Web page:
Honestly I have no real complaints here; the only "problem" with the movie is that it's also debuting on streaming, which means it will be shown to half-focused eyeballs. The first half's relative samey-ness (though not without highlights, such as her escape) will almost certainly have people looking at their phones figuring they "got it", and the midway turn won't register as well. Being a traditional sequel (i.e. copying the beats) is exactly the point, to lull you into a sort of comfort zone only to pull the rug out from under you, but that might be lost on those who aren't giving it their full attention as they (presumably) would in theaters. Hopefully I'm wrong, but *looks around at the world* yeah, optimism is misguided these days. However you see it, I hope you agree that it's practically a miracle that it's even watchable given the long delay/seeming pointlessness of following up a movie with that particular twist. That it's within spitting distance of being just as good as the bonkers original? I bow to everyone involved.

What say you?

P.S. Can't spoil the particulars, but the climax features a visual reference to a rather "iconic" evil child movie that's actually a total snooze (hint: the title is ironic), and I can't help but feel the much different outcome is the filmmakers showing that tepid chore who's the boss.


Blu-Ray Review: Dog Soldiers

AUGUST 24, 2022


As someone who made a quick cameo on one of their first discs (Halloween III, via a clip of a screening I hosted), it makes me happy to realize that Scream Factory has been around long enough to double dip their own releases. They first released Dog Soldiers in 2015, prior to the debut of 4K UHD discs, so now that the format has started to become more mainstream, they've been re-releasing some of their big titles (including those Halloween sequels) with the improved transfers it allows. And I need you all to keep supporting them, so that they can justify redoing Shocker. Horace Pinker needs 2160p, baby!

OK, in reality I don't personally see the need to bother upgrading some of the ones they've put out (The Craft? I'm good!) but in Dog Soldiers' case, it's more than just a mere upgrade. At the time of the previous release, they couldn't locate the original negative, and had to use a pair of actual 35mm prints to make their version from. It didn't look terrible, but obviously the film deserved better, especially since it was shot on Super 16 and thus already had a grainy look that wasn't helped by using a secondary source. Also, the color timing was a bit off, making the film look too bright at times; not to the extent of Halloween's constant changing, but enough to be noticeable.

Both issues have been solved this time around, making the upgrade justified. Director Neil Marshall and DP Sam McCurdy *both* signed off on the transfer (usually it's one or the other for such things), and they actually finally found the negative to work from, so it's just a noticeably improved transfer all around - even if you (like me) can't really tell much of a difference between regular Blu and 4K. And as is often the case, they've added some new bonus features to sweeten the deal, making this release all but completely definitive* and something that should be the last time you ever feel the need to buy it.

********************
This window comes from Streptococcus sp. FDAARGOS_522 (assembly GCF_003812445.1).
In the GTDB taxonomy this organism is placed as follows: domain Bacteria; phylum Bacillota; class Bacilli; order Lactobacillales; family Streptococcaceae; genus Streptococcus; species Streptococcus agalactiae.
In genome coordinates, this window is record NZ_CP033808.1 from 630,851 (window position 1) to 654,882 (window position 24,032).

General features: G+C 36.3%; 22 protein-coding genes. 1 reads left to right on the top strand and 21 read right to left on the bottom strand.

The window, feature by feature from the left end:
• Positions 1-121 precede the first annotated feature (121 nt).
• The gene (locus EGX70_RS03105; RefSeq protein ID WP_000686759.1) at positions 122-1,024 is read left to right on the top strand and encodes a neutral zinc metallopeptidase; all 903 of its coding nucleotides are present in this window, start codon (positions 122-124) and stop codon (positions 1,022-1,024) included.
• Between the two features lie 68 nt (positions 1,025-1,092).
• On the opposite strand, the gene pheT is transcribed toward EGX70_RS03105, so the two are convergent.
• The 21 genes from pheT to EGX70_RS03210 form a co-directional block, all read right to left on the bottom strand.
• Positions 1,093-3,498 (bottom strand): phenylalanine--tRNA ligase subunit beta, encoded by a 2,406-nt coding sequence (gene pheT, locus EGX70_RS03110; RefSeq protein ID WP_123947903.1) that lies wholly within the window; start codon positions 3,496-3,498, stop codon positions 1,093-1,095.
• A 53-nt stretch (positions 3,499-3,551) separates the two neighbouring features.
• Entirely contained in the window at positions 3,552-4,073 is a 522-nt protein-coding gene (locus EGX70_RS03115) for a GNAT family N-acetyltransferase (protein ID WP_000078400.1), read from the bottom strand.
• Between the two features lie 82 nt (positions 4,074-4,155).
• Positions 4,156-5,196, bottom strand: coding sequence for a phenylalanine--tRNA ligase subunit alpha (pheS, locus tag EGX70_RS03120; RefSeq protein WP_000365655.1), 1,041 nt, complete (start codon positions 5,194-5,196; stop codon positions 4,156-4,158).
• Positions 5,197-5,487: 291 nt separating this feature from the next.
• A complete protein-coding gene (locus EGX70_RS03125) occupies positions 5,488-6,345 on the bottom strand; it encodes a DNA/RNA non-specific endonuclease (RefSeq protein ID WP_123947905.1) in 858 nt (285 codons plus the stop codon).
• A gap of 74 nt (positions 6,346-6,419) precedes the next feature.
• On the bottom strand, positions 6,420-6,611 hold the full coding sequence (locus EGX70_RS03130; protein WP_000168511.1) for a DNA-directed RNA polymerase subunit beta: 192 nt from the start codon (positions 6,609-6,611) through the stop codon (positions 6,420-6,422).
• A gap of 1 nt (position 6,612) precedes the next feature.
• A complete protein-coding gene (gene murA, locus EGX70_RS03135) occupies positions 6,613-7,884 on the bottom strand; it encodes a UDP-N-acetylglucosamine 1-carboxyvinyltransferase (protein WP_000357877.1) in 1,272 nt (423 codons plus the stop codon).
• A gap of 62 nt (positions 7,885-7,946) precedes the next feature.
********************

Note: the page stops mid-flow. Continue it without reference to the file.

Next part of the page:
I already reviewed the movie before so I'm not going to bother doing that again: my thoughts haven't changed (it's great!) and my backlog is too long to be reviewing movies twice. However, I "lucked out" this week (potential TMI incoming!) by having a vasectomy, which means walking around isn't all that fun and sitting on the couch is how I spend most of my day. This means I had time to watch not only all of the extra features (retrospective doc, historian interviews, etc) but all three (3) commentary tracks that are provided. After spending something like ten hours with this set, I am confident that the only way I could know more about Dog Soldiers would be to go back in time and get myself hired as a crew member.

Two of the tracks are older: one with Marshall (recorded for the previous release in 2015) and the other with the producers. Marshall's is obviously the superior of the two; not only does he have better insight into the film (which he also wrote and edited) but the "looking back" nature keeps him honest about it. He's rightfully proud of his first film, but has been around the block and isn't afraid to be a bit candid at times, which is something director are often hesitant about when they're recording tracks before the film even comes out. You can surmise from both his track and the one with the producers that they didn't always see eye to eye on things (not to the extent of his later Hellboy, to be clear), but it doesn't get too dirty - he just occasionally notes things that they forced upon him (like the history between Megan and Ryan) and how he tried to minimize their impact.

The producers track, however, was recorded back in the day (2002, 2003) and gets into that self-congratulatory mode a bit too much, not to mention occasional references to the sequel they were then sure they would make (Ron Howard voice: they still haven't). One guy barely even speaks as the other one dominates the track, praising the performers and (to his credit) even noting a few occasions where he fought against something only to be proven wrong. Still, it's a bit too obvious that he was the "looking over the shoulder" type of producer instead of the kind that protects/backs up the director, and while Marshall went on to make The Descent, this guy went on to produce DTV junk like Cemetery Gates, so it's hard not to think that he ultimately wasn't adding too much to the table.